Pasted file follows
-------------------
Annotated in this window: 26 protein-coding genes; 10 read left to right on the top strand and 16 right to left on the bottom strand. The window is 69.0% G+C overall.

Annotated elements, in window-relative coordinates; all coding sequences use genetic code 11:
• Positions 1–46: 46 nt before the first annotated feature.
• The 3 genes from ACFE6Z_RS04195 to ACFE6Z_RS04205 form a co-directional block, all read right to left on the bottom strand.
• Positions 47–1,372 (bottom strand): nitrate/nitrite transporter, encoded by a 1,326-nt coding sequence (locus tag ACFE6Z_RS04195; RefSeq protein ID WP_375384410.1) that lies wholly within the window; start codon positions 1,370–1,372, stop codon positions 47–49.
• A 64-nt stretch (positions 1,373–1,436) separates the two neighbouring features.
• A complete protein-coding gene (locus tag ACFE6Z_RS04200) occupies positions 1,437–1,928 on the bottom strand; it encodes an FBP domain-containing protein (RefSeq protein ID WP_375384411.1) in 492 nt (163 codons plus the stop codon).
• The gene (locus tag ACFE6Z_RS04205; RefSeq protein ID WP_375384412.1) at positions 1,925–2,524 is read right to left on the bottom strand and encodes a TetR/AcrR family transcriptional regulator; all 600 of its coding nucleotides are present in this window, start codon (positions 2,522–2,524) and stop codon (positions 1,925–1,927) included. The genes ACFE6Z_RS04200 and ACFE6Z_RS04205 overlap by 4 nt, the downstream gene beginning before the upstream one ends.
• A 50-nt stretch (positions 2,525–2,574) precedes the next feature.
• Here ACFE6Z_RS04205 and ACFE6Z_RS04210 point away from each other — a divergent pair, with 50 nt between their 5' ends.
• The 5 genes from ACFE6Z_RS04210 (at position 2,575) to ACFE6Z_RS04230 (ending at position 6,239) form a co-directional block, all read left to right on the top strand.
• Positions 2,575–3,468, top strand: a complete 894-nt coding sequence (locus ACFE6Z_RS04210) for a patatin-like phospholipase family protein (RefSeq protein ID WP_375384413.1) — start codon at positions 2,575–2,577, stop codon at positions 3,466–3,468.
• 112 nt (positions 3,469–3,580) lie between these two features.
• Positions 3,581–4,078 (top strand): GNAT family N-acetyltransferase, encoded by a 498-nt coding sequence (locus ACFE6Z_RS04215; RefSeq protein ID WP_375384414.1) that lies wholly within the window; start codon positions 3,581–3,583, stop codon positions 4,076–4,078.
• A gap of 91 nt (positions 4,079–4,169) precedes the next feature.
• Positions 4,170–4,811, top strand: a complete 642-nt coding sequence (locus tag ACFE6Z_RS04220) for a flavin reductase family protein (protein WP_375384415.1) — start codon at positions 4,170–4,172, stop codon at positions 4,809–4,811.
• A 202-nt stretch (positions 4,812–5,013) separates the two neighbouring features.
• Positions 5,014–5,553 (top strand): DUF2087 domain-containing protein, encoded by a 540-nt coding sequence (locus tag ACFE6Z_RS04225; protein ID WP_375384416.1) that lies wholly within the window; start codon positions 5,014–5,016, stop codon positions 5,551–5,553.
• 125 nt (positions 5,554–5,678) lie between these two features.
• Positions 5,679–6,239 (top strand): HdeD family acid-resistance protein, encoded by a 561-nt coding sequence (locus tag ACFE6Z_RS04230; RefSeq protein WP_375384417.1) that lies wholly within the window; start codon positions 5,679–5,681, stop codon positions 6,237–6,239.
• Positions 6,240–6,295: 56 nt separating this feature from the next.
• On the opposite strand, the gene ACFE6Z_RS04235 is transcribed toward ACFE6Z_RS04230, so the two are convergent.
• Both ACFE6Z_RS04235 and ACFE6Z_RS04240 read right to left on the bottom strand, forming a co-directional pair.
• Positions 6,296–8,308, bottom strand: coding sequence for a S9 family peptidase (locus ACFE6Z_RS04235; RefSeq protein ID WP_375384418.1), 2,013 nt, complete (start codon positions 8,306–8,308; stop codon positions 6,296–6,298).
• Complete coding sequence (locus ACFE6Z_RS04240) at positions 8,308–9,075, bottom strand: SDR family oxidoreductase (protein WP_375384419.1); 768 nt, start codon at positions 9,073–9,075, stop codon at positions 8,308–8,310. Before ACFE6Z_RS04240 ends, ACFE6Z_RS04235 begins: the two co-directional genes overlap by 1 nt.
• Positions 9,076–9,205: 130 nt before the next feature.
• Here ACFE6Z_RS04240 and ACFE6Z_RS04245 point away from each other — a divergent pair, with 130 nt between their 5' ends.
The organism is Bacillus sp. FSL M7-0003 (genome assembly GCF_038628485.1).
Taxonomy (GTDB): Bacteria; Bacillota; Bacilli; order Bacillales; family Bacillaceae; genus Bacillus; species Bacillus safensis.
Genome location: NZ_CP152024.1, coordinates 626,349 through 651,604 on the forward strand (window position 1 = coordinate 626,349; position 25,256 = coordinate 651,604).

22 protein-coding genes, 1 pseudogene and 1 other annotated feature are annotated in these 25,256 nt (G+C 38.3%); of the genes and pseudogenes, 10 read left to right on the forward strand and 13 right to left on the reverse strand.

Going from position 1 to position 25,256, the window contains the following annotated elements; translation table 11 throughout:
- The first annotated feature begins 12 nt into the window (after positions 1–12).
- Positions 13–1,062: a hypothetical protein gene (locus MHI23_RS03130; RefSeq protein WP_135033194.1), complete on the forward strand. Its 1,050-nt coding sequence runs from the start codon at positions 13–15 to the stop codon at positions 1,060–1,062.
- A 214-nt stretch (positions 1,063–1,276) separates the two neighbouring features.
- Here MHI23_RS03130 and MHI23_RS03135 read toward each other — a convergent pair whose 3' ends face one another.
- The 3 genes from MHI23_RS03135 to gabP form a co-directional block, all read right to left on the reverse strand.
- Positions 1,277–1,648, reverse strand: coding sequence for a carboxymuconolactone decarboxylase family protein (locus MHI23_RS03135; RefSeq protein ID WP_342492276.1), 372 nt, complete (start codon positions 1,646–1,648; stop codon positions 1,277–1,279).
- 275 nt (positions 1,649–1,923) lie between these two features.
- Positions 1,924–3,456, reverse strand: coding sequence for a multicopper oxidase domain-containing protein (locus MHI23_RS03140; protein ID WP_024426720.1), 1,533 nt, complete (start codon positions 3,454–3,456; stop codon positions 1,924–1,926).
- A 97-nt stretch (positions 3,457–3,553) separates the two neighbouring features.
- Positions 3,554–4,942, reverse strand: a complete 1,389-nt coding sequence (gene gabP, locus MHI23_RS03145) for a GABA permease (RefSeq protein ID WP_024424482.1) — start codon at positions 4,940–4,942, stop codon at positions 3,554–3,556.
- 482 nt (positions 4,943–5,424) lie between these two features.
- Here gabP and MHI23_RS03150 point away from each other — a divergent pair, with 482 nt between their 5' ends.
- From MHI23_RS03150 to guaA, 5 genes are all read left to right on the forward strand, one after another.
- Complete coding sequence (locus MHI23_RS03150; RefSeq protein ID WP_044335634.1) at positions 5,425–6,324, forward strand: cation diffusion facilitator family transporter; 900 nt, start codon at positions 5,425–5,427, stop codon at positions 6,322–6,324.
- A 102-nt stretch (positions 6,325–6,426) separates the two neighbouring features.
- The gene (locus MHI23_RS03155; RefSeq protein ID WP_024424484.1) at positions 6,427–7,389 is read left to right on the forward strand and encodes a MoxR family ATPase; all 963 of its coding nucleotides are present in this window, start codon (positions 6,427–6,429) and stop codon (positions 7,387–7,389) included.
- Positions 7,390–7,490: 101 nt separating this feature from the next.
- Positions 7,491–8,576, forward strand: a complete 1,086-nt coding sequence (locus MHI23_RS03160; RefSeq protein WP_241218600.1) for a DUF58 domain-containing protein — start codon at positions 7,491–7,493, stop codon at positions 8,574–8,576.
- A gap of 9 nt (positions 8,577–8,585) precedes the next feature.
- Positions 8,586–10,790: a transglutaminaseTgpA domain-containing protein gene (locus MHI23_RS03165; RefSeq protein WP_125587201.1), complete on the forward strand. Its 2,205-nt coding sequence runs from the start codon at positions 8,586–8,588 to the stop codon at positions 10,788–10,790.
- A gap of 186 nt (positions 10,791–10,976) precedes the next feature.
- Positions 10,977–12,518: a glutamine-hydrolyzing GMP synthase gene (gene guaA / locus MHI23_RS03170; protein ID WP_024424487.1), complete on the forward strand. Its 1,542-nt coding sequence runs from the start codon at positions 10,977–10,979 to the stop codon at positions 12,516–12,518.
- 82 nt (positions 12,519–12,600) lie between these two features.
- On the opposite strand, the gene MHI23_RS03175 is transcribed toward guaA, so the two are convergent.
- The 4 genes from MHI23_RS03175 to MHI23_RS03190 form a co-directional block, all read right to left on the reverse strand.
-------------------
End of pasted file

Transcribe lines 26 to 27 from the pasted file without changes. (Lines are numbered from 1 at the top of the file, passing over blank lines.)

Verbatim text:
• Positions 9,076–9,205: 130 nt before the next feature.
• Here ACFE6Z_RS04240 and ACFE6Z_RS04245 point away from each other — a divergent pair, with 130 nt between their 5' ends.